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How three recent college graduates revamped a school bus

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Inspired by #vanlife, they took their school bus on a yearlong road trip across the U.S.

School bus
“The Cool Bus” starring in a Out There Productions photoshoot.
Johnny Rosa/@jrjdp of Out There Productions

Though a school bus may conjure traumatic memories for some, it was home sweet home for Erin Miller, Johnny Rosa, and Losa Meru—the three founders of the startup Out There Productions—for a yearlong road trip across the U.S.

“There’s just something super romantic about getting a school bus,” Miller said. “Like, let’s live in this movable box that’s super durable and meant to carry children so it’ll definitely be safe.”

Since their road trip, Miller has advised other post-grad adventure seekers about how they can also revamp a school bus for #vanlife adventures. Here are some of her top tips for yellow bus success.

Study up on van layouts

A post shared by Out There Productions (@otpros) on

When they purchased their 30-foot school bus, dubbed “The Cool Bus,” they lucked out in one major way. They had architecture student friends who came to their rescue with a well planned layout for their space. Thanks to this, their renovation only took two weeks.

“Get people that know about layouts to do it for you,” Miller said. “Setting good bones down to know where everything is going to be is super important. If you’re building on nothing, it’s not super ideal.”

If your budget is low, use a whole ton of two-by-fours and nails

Erin Miller inside “The Cool Bus”.
Courtesy of Erin Miller | Photo by Frankie Prijatel

Though Out There Productions raised over $9,000 in an Indiegogo campaign, they knew they had to budget the renovation process wisely to make their funds last for the whole year. As a result, most of their furniture is DIY.

“Our total renovation cost was probably under a thousand bucks since it was basically just a bunch of two-by-fours,” Miller said.

Build furniture with bus life in mind

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Before adding their furniture, they attached side supports and laid down tracking inside their van. The side supports were put in in place to help their kitchenette, work table, and beds stay put. And the tracking, which they laid beneath their bed, helped their luggage also stay put.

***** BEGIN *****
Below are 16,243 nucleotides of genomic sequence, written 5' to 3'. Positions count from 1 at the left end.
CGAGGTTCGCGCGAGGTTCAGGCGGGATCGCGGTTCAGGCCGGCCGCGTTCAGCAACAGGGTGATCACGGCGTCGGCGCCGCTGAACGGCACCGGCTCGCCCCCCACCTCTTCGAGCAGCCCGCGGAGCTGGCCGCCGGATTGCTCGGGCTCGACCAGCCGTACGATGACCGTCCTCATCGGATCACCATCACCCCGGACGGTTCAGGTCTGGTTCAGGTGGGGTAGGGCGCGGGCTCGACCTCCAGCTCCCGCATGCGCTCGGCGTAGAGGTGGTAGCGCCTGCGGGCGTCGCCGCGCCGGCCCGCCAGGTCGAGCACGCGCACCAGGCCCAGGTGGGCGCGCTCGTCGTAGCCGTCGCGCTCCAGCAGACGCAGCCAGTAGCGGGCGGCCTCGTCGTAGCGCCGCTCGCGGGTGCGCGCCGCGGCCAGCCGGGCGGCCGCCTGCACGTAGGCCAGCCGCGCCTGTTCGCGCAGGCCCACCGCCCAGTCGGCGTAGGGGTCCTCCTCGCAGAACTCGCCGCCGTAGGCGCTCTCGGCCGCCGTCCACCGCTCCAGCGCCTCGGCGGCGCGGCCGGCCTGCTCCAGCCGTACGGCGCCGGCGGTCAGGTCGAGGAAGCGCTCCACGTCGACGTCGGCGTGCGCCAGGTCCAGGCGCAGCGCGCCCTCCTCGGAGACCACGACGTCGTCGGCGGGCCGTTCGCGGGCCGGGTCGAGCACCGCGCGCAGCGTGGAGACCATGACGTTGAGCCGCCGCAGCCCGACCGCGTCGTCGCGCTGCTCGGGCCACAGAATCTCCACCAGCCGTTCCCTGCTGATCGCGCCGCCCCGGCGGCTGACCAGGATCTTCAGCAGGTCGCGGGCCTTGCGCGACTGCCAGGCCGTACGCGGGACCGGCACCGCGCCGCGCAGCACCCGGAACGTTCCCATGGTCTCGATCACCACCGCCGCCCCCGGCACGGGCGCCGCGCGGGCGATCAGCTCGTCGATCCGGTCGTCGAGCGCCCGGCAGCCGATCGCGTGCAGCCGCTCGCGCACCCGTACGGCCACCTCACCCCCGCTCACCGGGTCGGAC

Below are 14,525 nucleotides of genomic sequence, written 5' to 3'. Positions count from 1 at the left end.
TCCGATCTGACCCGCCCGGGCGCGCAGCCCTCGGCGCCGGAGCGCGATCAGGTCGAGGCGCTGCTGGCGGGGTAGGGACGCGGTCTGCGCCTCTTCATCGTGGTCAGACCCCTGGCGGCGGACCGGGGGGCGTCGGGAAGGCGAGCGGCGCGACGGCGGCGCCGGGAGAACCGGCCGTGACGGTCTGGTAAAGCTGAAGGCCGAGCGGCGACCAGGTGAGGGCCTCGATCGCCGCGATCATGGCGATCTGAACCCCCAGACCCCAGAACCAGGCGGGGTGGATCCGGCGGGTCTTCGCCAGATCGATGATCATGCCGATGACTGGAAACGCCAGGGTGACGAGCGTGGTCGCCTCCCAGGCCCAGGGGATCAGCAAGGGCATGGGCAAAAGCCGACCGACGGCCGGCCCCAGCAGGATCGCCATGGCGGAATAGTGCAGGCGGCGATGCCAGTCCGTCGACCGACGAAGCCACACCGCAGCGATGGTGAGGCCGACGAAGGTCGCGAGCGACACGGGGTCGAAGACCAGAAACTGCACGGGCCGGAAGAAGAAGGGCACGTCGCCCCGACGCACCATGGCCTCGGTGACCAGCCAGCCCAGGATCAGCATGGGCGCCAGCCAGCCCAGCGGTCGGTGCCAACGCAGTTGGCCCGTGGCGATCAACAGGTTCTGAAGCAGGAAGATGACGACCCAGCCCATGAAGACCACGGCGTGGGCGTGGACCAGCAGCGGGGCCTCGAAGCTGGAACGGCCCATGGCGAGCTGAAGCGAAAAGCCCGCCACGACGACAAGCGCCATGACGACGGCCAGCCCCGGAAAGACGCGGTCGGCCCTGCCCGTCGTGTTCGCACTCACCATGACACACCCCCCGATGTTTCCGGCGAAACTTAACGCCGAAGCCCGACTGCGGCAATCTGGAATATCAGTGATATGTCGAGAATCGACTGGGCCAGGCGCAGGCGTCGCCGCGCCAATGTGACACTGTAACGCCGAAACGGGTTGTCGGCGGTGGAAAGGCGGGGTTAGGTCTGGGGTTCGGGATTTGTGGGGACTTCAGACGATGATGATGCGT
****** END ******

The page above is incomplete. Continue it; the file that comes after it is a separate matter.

In addition, one of their beds folded up so that space could be used for additional storage if need be.

And though she has almost no regrets about any part of their 365-day adventure, looking back, she would have also had a safe for more secure storage.

Know what vibe you’re going for—and stick to it

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The startup went going for a feeling that was guest-friendly yet homey. They knew they were going to have this space be both an office and a living space so they kept the bedding neutral. In addition, they used one of their beds as a seating space for guests.

“As soon as you walk in the front door, you see our only bed that was not a bunk bed,” Miller said. “That’s where our cleanest person would stay so it wouldn’t be super slobby right in the front. Like that’s me, I had to be in the back.”

However, they DIY’d rim-lighting with fairy lights around the back of their van to give the bus some personality. They also decorated their work area with photos of places they’ve been and wanted to go on their trip to round out the rest of their living space.

Ask for advice from those who have done it before you

A post shared by Erin Miller (@erinthemiller) on

Before starting the renovation process, Miller reached out to a group of recent graduates who had revamped a 60-foot school bus to learn more about their process. Also by a stroke of luck, Makerspace, the start-up incubator that they were a part of, had a employee skilled in construction who donated his time to teach them the ins and outs of renovating. After their road trip, it seemed natural for her to pass on her knowledge to other post-graduates starting similar ventures.

“We’ve pulled off our bus project and we’ve become a lightning rod for other people who are renovating buses,” Miller said.